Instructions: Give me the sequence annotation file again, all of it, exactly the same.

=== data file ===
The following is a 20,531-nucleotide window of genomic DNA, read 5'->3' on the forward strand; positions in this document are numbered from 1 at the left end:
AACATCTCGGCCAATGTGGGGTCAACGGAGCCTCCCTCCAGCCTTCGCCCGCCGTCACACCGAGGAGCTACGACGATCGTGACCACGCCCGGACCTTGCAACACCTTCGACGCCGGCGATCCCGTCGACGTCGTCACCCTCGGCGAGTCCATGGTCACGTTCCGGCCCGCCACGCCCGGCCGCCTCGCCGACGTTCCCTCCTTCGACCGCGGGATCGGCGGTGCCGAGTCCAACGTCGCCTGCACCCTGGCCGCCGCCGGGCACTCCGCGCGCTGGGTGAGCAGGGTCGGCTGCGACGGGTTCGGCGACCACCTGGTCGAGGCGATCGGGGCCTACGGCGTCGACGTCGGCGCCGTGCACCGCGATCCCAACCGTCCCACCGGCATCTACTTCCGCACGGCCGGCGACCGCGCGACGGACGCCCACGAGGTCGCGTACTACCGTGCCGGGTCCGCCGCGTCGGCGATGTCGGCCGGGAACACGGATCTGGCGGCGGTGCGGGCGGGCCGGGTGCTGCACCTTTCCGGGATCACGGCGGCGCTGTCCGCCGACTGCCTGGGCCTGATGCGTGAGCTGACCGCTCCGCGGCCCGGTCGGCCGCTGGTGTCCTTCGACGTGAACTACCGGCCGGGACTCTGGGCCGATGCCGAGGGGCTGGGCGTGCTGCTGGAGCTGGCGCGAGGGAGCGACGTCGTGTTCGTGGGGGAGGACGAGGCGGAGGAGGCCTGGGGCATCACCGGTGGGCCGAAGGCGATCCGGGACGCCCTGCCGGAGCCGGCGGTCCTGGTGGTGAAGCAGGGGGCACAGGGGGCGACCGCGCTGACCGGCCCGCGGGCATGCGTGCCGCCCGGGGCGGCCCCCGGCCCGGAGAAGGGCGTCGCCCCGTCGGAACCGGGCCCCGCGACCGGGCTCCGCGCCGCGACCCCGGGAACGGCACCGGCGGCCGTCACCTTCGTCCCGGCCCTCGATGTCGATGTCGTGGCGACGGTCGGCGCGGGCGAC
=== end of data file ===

The following is a 20,531-nucleotide window of genomic DNA, read 5'->3' on the forward strand; positions in this document are numbered from 1 at the left end:
AACATCTCGGCCAATGTGGGGTCAACGGAGCCTCCCTCCAGCCTTCGCCCGCCGTCACACCGAGGAGCTACGACGATCGTGACCACGCCCGGACCTTGCAACACCTTCGACGCCGGCGATCCCGTCGACGTCGTCACCCTCGGCGAGTCCATGGTCACGTTCCGGCCCGCCACGCCCGGCCGCCTCGCCGACGTTCCCTCCTTCGACCGCGGGATCGGCGGTGCCGAGTCCAACGTCGCCTGCACCCTGGCCGCCGCCGGGCACTCCGCGCGCTGGGTGAGCAGGGTCGGCTGCGACGGGTTCGGCGACCACCTGGTCGAGGCGATCGGGGCCTACGGCGTCGACGTCGGCGCCGTGCACCGCGATCCCAACCGTCCCACCGGCATCTACTTCCGCACGGCCGGCGACCGCGCGACGGACGCCCACGAGGTCGCGTACTACCGTGCCGGGTCCGCCGCGTCGGCGATGTCGGCCGGGAACACGGATCTGGCGGCGGTGCGGGCGGGCCGGGTGCTGCACCTTTCCGGGATCACGGCGGCGCTGTCCGCCGACTGCCTGGGCCTGATGCGTGAGCTGACCGCTCCGCGGCCCGGTCGGCCGCTGGTGTCCTTCGACGTGAACTACCGGCCGGGACTCTGGGCCGATGCCGAGGGGCTGGGCGTGCTGCTGGAGCTGGCGCGAGGGAGCGACGTCGTGTTCGTGGGGGAGGACGAGGCGGAGGAGGCCTGGGGCATCACCGGTGGGCCGAAGGCGATCCGGGACGCCCTGCCGGAGCCGGCGGTCCTGGTGGTGAAGCAGGGGGCACAGGGGGCGACCGCGCTGACCGGCCCGCGGGCATGCGTGCCGCCCGGGGCGGCCCCCGGCCCGGAGAAGGGCGTCGCCCCGTCGGAACCGGGCCCCGCGACCGGGCTCCGCGCCGCGACCCCGGGAACGGCACCGGCGGCCGTCACCTTCGTCCCGGCCCTCGATGTCGATGTCGTGGCGACGGTCGGCGCGGGCGAC